Kirchhoff's voltage law and Kirchhoff's current law
Luciano Bertene
Kirchhoff's current law (KCL)
Let's consider a node. The figure shows the complex network. At this junction when I _{1} =2A, I _{2} =4A and I _{3} =1A to then determine the current I _{4} We say that the sum of the current flowing is 4+4=8A, while the sum of the current leaving the circuit is 2 +I. _{4} A
So I _{4} = 6A.
This study of the currents entering and leaving the circuit is nothing more than the application of Kirchhoff's current law. This KCL (Kirchhoff's law) can be expressed as follows:
The sum of the currents flowing towards a junction is equal to the sum of the currents flowing away from the junction.
This law can also be expressed as follows:
The algebraic sum of all currents that meet at a point O is always zero. The letter means algebraic with regard to the signs of various currents.
ΣI at node O = 0
In the figure above, the currents are I _{1} and I _{2} are positive while I _{3} and I _{4} are negative.
Application of KCL, ΣI at node O = 0
I _{1} + I _{2} - I _{3} - I _{4} = 0
I.e. ME _{1} + ME _{2} = ME _{3} + ME _{4}
This Kirchhoff law is very useful in simplifying networks.
PN junction diode
Kirchhoff Voltage Law (KVL):
In any network, the algebraic sum of the voltage drops in the circuit elements of a closed circuit is equal to the algebraic sum of all voltages in the branches and is always equal to zero in any closed circuit or loop.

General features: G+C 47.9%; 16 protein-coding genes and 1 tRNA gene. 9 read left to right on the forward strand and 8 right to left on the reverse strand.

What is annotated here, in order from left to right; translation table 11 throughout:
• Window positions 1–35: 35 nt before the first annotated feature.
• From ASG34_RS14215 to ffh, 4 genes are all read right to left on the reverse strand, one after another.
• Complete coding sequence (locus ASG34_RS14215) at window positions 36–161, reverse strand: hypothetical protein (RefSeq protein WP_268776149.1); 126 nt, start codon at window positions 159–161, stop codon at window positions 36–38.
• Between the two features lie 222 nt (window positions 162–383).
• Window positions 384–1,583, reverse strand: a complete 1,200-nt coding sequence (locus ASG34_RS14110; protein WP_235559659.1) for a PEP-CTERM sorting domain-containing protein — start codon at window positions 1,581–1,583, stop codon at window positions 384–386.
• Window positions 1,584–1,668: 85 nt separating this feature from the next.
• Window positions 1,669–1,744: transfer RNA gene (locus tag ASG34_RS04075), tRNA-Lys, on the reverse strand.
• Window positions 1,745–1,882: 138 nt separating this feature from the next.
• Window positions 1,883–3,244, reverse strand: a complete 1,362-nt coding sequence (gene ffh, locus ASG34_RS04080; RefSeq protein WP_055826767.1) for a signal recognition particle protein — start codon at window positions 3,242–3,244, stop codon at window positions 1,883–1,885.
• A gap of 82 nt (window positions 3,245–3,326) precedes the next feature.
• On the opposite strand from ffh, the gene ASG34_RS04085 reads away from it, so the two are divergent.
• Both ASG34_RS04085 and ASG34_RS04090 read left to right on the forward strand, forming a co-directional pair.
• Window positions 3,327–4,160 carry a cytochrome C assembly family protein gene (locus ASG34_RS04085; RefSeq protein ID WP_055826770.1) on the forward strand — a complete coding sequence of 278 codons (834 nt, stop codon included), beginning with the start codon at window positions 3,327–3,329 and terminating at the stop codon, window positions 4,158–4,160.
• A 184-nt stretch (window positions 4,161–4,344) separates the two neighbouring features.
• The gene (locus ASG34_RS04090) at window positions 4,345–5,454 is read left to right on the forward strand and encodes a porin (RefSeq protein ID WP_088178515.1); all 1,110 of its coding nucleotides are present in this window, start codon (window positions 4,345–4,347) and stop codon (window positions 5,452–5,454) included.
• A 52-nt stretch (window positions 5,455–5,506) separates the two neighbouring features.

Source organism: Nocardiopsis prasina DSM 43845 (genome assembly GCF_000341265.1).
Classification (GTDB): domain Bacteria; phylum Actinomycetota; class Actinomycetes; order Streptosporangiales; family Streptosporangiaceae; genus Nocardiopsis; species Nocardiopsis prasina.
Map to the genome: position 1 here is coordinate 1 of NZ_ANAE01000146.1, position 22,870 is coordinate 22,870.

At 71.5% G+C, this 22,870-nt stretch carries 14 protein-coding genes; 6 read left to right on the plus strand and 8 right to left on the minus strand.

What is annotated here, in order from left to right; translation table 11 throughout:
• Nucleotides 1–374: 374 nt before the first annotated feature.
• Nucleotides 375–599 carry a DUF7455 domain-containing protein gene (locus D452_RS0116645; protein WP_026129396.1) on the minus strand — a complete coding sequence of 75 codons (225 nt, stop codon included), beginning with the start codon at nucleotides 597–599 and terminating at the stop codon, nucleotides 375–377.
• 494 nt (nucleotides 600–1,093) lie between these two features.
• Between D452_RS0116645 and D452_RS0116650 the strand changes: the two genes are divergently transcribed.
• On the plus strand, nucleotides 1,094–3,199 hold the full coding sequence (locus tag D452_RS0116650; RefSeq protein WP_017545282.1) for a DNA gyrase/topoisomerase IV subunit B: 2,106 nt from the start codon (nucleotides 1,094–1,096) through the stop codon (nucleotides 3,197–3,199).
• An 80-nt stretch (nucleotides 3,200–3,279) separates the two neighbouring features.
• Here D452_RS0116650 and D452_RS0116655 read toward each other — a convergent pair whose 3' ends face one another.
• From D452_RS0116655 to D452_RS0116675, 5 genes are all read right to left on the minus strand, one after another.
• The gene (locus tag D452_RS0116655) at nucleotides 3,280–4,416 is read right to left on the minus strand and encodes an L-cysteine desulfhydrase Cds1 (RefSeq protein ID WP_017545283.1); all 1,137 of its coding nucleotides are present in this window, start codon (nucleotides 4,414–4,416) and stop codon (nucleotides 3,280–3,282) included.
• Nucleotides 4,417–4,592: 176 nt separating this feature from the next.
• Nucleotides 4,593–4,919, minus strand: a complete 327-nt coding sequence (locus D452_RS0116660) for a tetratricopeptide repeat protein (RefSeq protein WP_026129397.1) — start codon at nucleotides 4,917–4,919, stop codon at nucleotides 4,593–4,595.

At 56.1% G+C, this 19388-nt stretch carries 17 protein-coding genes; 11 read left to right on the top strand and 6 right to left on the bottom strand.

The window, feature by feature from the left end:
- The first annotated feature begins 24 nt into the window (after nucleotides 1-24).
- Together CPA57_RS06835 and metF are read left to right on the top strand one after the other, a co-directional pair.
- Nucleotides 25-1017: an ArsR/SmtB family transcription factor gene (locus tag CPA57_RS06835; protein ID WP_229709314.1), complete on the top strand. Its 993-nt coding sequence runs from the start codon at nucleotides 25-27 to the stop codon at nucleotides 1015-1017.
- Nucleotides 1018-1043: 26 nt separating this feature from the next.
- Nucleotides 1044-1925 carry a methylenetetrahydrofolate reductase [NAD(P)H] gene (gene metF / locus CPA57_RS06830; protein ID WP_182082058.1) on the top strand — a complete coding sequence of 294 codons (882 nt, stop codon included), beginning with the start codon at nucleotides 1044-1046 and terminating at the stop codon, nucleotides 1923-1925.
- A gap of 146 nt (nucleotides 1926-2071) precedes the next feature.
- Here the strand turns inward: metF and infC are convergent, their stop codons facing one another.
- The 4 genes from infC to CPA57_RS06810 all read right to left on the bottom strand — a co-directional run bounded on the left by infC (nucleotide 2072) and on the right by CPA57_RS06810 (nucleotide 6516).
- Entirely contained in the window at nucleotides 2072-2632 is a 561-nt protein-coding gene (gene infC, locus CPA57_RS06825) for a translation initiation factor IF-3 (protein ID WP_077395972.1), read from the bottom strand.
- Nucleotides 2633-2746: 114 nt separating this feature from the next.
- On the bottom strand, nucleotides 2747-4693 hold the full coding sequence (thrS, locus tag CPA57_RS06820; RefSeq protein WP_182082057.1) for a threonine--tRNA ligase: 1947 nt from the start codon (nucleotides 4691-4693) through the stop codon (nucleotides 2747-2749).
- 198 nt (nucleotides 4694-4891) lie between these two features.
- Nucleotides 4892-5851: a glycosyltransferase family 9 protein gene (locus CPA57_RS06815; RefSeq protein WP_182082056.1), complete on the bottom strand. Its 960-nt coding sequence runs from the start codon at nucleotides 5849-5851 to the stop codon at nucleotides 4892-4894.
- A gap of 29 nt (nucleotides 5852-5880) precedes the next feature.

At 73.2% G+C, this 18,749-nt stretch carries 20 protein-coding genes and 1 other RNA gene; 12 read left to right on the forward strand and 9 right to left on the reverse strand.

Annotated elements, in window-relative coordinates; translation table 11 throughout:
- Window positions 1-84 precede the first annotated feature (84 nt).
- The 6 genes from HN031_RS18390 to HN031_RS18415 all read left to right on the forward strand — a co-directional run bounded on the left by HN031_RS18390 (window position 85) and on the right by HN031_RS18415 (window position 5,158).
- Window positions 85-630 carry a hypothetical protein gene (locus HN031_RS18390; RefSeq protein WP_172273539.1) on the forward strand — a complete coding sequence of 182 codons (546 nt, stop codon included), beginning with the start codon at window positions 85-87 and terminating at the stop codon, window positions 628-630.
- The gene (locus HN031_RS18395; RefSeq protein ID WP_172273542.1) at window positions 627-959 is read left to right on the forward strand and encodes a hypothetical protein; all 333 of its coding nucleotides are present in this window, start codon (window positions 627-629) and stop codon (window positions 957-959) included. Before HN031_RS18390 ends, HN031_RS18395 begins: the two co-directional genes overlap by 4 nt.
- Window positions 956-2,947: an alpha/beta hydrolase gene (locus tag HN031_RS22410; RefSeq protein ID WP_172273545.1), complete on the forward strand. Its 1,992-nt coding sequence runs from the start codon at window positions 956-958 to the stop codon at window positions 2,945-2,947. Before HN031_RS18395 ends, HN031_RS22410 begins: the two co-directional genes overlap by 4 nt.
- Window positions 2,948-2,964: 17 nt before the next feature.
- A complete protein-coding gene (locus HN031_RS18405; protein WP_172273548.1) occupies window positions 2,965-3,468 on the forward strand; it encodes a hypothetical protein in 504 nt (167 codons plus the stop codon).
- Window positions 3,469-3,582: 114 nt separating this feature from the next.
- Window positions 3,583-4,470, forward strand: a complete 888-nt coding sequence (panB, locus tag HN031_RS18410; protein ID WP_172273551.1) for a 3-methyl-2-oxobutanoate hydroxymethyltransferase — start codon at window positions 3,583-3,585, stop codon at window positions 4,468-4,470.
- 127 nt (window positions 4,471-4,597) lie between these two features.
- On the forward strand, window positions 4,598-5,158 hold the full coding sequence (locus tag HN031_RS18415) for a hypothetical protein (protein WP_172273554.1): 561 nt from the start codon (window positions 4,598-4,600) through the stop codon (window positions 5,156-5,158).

To create a closed path Σv=0
The law states that if someone starts at a certain point on a closed path and continues tracing and detecting all potential changes (rises or falls) in a certain direction until they reach the starting point again, they must be at the same potential, with which he began to follow the closed path.
The sum of all increases in potential must be equal to the sum of all decreases in potential if we follow a closed circuit path. The total potential change along a closed path is always zero.
This law is very useful in network loop analysis.
Types of semiconductors
Drawing conventions to observe when using KVL
Voltage drop occurs across the resistor when a current flows through the resistor. The polarity of this voltage drop always depends on the direction of the current. Current always flows from the highest to the lowest potential.
In Fig (a), current I flows from right to left, so point B has higher potential than point A, as shown in Fig.
In Fig (b), current I flows from left to right, so point A is at a higher potential than point B, which is also shown.
Once we have marked all these polarities in the given circuit, we can apply KVL to any closed path in the circuit.
Now, when tracing a closed path, if we go from the terminal marked -ve to the terminal marked +ve, this voltage must be considered positive. This is called potential increase.
For example, if branch AB is drawn from A to B, the fall above it should be considered a rise and assumed to be +IR when writing the equations.
When tracing a closed path, if we move from the terminal marked + to the terminal marked -, then this voltage must be considered negative. This is called voltage drop.
For example, only in Fig. (a) should the branch, when drawn from B to A, be considered negative, i.e., -IR, when writing the equations.
Similarly in Fig. (b): when the branch is drawn from A to B, there is a voltage drop and the term must be written negative as -IR when writing the equation. As the branch is drawn from B to A, there is an increase in voltage and the term must be written positive as +IR when writing the equation.
In Fig. (b), current I flows from left to right, so point A is at a higher potential than point B, as shown.